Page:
Pink Sheet is part of Informa PLC

This site is operated by a business or businesses owned by Informa PLC and all copyright resides with them. Informa PLC’s registered office is 5 Howick Place, London SW1P 1WG. Registered in England and Wales. Number 8860726.

This copy is for your personal, non-commercial use. For high-quality copies or electronic reprints for distribution to colleagues or customers, please call +44 (0) 20 3377 3183

Printed By

UsernamePublicRestriction
UsernamePublicRestriction

ABBOTT WITHDRAWAL OF OMNIFLOX FOLLOWS 50 SERIOUS ADVERSE REACTIONS

Executive Summary

ABBOTT WITHDRAWAL OF OMNIFLOX FOLLOWS 50 SERIOUS ADVERSE REACTIONS since the oral antibiotic was launched in the U.S., FDA said in a press release issued following Abbott's June 5 announcement that the company is voluntarily withdrawing the broad-spectrum quinolone temafloxacin. "There have been approximately 50 reports of serious adverse reactions, including three deaths" since the product was introduced in mid-February, FDA said. Omniflox was approved Jan. 30 for the treatment of respiratory, skin, prostate and urinary tract infections. The adverse reactions associated with Omniflox include "several cases of severe low blood sugar, especially in very elderly patients with decreased kidney function," FDA said. "Among the severe reactions there were a number of cases of an unusual complex of adverse reactions consisting of hemolytic anemia (destruction of red blood cells) and other blood cell abnormalities," the agency said. "Also observed were patients with kidney dysfunction, about half of [whom] required renal dialysis. Other patients suffered liver dysfunction." In response to the findings, Abbott said in a June 5 press release that "it will voluntarily withdraw [Omniflox] from the worldwide market." Some of the reactions cited by FDA were reported outside the U.S. Omniflox is also marketed in Italy, the U.K., Germany, Ireland, Sweden and Argentina and is pending approval in 30 other countries. Abbott said it began the recall process on June 5. Omniflox labeling contains no indication of the types of reactions seen in the adverse reaction reports, except for concerns about renal impairment. Approved labeling notes that "most of the adverse events reported were mild to moderate in severity and transient in nature." Moreover, "the overall adverse reaction rate in healthy human subjects was no different between temafloxacin and placebo." For elderly patients, labeling states that "dosage adjustment is necessary only" with renal impairment ("The Pink Sheet" Feb. 10, T&G-2). "There has also been a substantial number of reports of allergic reactions, some of which have caused life-threatening respiratory distress," FDA said. Such reactions are quinolone class-related; the incidence with Omniflox was apparently unusually high. "Consumers who have the medication are advised to consult their physician and return any unused portions of the product to the place of purchase," FDA said. "Similar antibiotics of [Omniflox'] class have not been reported to be associated with comparable numbers of serious adverse reactions." The withdrawal of Omniflox means the loss of one of two new anti-infectives with which Abbott hoped to maintain its long- established antibiotics business. Biaxin (clarithromycin), an azalide antibiotic, was approved three months before Omniflox, on Oct. 31. NDAs for both agents were filed in December 1989. Abbott held Omniflox up as an example of improved efficiency in drug development: the drug was discovered in-house and "required only 22 months" from IND to NDA ("The Pink Sheet" April 8, 1991, p. 9). Abbott was promoting Omniflox as "coming soon" in December at the American Society of Hospital Pharmacists mid-year meeting in New Orleans and also had run journal teaser ads. The company signed a copromotion agreement with ICI in September to add marketing muscle behind the antibiotic ("The Pink Sheet" Sept. 9, 1991, T&G- 1). Abbott's action is the first sudden withdrawal of a drug due to postmarketing adverse reaction reports since 1986 when Hoechst's antidepressant Merital was pulled from the market. In that case, the increased reports of severe hemolytic anemia were discovered overseas. In the same year, Burroughs-Wellcome's antidepressant Wellbutin was withdrawn when an unusual seizure rate was found in a Phase IV trial conducted by the company. Wellbutrin returned to the U.S. market in July 1989. In 1986, Johnson & Johnson's nonsteroidal anti-inflammatory drug Suprol was relabeled as second-line therapy in the U.S. following its withdrawal due to side effectsseen in the U.K. J&J eventually withdrew the product in the U.S. as well.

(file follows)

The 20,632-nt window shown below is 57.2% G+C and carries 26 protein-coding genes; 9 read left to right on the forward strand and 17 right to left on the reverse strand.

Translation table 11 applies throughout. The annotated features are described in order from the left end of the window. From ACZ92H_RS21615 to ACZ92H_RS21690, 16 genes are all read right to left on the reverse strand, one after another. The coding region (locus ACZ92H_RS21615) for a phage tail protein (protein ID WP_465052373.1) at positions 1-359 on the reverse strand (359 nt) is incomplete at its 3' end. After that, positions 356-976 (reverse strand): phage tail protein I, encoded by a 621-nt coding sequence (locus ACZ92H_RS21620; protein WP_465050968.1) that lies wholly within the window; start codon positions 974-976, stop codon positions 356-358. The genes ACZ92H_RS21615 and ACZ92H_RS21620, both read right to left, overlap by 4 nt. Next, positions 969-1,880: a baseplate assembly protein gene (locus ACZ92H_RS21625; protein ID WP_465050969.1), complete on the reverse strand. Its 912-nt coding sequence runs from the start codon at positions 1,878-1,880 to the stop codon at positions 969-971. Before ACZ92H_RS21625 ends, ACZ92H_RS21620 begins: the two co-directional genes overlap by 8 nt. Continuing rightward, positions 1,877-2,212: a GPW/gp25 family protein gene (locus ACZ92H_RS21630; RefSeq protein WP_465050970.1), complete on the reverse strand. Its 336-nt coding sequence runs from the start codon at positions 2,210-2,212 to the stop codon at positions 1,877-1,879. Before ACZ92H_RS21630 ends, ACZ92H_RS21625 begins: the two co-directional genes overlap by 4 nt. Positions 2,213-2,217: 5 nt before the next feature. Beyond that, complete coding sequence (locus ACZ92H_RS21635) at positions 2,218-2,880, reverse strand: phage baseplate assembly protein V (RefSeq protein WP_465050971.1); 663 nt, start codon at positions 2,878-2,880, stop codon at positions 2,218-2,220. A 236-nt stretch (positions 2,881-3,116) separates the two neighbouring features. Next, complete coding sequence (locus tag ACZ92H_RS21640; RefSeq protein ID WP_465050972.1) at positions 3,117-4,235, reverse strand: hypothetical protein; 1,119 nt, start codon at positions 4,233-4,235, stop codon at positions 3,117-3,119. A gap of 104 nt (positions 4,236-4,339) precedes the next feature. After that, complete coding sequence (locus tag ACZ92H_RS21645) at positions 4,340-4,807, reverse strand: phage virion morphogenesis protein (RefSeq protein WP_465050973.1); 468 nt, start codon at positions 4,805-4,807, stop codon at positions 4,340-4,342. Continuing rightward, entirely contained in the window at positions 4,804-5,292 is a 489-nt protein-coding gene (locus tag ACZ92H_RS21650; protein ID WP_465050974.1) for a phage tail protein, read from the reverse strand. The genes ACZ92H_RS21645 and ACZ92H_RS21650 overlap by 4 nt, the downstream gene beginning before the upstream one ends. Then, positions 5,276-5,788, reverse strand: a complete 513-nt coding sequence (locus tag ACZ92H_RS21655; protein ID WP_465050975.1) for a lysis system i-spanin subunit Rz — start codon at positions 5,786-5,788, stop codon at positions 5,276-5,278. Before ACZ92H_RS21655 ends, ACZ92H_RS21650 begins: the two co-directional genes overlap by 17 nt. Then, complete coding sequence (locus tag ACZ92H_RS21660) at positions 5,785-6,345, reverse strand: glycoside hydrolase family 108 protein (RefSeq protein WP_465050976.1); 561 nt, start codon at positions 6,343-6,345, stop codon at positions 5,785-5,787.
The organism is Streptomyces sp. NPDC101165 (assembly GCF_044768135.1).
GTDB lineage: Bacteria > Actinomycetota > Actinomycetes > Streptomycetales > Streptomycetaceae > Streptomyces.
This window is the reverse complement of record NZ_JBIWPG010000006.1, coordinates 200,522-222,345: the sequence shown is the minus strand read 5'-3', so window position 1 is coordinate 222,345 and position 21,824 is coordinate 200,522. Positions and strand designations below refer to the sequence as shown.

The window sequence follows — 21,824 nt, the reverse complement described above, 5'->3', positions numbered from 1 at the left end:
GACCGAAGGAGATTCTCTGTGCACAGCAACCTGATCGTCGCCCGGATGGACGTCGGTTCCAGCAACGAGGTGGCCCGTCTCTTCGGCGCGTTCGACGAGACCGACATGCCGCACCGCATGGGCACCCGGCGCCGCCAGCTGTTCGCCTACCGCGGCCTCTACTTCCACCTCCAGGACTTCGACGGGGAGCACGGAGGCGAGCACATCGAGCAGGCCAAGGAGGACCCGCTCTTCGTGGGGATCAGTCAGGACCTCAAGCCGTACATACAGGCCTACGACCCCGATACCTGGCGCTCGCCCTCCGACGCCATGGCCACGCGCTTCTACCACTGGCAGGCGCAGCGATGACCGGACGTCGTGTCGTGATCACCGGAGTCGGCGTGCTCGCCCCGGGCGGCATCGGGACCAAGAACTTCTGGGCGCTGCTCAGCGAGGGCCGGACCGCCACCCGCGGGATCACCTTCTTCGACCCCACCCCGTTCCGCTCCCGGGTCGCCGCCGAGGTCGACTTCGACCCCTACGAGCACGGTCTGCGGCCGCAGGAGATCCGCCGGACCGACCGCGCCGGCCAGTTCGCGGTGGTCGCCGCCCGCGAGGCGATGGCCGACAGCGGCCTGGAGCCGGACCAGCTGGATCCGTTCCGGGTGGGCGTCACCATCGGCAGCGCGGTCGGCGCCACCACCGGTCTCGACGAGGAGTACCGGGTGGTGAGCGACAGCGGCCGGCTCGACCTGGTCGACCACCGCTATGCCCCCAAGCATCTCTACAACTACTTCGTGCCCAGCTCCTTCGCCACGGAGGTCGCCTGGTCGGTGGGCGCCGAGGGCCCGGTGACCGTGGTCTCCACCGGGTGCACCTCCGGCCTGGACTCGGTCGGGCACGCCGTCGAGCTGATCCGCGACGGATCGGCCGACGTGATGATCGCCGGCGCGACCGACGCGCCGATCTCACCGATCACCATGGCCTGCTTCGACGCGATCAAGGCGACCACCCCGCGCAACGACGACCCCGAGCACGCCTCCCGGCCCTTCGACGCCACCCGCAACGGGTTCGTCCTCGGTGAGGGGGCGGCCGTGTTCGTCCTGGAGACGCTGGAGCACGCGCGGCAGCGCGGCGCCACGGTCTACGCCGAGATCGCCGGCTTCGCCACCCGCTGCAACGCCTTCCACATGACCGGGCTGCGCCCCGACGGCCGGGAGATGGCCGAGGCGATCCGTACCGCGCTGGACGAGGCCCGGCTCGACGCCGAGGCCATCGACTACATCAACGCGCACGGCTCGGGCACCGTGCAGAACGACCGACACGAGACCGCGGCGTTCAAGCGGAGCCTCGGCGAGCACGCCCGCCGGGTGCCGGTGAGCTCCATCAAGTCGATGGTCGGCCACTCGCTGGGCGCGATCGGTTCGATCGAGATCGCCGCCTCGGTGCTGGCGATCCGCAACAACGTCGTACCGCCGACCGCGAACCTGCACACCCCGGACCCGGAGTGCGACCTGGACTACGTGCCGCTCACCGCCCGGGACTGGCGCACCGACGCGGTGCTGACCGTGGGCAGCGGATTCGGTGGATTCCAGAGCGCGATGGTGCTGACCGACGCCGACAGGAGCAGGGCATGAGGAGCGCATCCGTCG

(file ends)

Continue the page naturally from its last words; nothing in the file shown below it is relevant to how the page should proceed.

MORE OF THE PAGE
Advertisement
Advertisement
Advertisement
UsernamePublicRestriction

Register

PS020973

Ask The Analyst

Please Note: You can also Click below Link for Ask the Analyst
Ask The Analyst

Your question has been successfully sent to the email address below and we will get back as soon as possible. my@email.address.

All fields are required.

Please make sure all fields are completed.

Please make sure you have filled out all fields

Please make sure you have filled out all fields

Please enter a valid e-mail address

Please enter a valid Phone Number

Ask your question to our analysts

Cancel